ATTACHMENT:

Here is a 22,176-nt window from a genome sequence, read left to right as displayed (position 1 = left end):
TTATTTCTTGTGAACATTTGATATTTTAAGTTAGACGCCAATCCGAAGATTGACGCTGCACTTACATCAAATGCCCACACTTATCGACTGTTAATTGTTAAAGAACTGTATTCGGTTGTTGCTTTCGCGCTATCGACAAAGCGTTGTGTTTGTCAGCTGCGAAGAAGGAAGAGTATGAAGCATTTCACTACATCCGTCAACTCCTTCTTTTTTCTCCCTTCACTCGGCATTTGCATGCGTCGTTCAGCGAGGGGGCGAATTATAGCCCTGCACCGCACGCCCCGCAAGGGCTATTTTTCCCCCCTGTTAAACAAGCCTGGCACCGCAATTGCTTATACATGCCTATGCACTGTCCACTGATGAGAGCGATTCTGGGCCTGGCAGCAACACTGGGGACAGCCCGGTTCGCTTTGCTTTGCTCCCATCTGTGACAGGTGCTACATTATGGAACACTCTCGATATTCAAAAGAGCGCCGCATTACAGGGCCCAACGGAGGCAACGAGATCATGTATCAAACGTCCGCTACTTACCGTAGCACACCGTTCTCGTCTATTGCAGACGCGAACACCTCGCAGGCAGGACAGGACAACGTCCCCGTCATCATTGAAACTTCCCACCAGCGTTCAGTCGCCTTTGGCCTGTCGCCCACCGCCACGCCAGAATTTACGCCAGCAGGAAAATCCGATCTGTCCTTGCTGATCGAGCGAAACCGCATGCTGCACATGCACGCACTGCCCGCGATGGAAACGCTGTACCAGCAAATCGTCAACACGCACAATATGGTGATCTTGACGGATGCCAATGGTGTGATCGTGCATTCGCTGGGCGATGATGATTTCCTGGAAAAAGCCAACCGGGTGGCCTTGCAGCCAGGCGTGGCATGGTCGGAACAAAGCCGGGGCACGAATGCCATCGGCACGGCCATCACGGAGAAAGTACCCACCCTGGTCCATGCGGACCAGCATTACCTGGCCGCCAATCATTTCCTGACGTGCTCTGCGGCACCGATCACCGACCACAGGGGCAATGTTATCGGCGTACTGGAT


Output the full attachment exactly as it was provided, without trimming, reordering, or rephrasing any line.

Here is a 22,176-nt window from a genome sequence, read left to right as displayed (position 1 = left end):
TTATTTCTTGTGAACATTTGATATTTTAAGTTAGACGCCAATCCGAAGATTGACGCTGCACTTACATCAAATGCCCACACTTATCGACTGTTAATTGTTAAAGAACTGTATTCGGTTGTTGCTTTCGCGCTATCGACAAAGCGTTGTGTTTGTCAGCTGCGAAGAAGGAAGAGTATGAAGCATTTCACTACATCCGTCAACTCCTTCTTTTTTCTCCCTTCACTCGGCATTTGCATGCGTCGTTCAGCGAGGGGGCGAATTATAGCCCTGCACCGCACGCCCCGCAAGGGCTATTTTTCCCCCCTGTTAAACAAGCCTGGCACCGCAATTGCTTATACATGCCTATGCACTGTCCACTGATGAGAGCGATTCTGGGCCTGGCAGCAACACTGGGGACAGCCCGGTTCGCTTTGCTTTGCTCCCATCTGTGACAGGTGCTACATTATGGAACACTCTCGATATTCAAAAGAGCGCCGCATTACAGGGCCCAACGGAGGCAACGAGATCATGTATCAAACGTCCGCTACTTACCGTAGCACACCGTTCTCGTCTATTGCAGACGCGAACACCTCGCAGGCAGGACAGGACAACGTCCCCGTCATCATTGAAACTTCCCACCAGCGTTCAGTCGCCTTTGGCCTGTCGCCCACCGCCACGCCAGAATTTACGCCAGCAGGAAAATCCGATCTGTCCTTGCTGATCGAGCGAAACCGCATGCTGCACATGCACGCACTGCCCGCGATGGAAACGCTGTACCAGCAAATCGTCAACACGCACAATATGGTGATCTTGACGGATGCCAATGGTGTGATCGTGCATTCGCTGGGCGATGATGATTTCCTGGAAAAAGCCAACCGGGTGGCCTTGCAGCCAGGCGTGGCATGGTCGGAACAAAGCCGGGGCACGAATGCCATCGGCACGGCCATCACGGAGAAAGTACCCACCCTGGTCCATGCGGACCAGCATTACCTGGCCGCCAATCATTTCCTGACGTGCTCTGCGGCACCGATCACCGACCACAGGGGCAATGTTATCGGCGTACTGGAT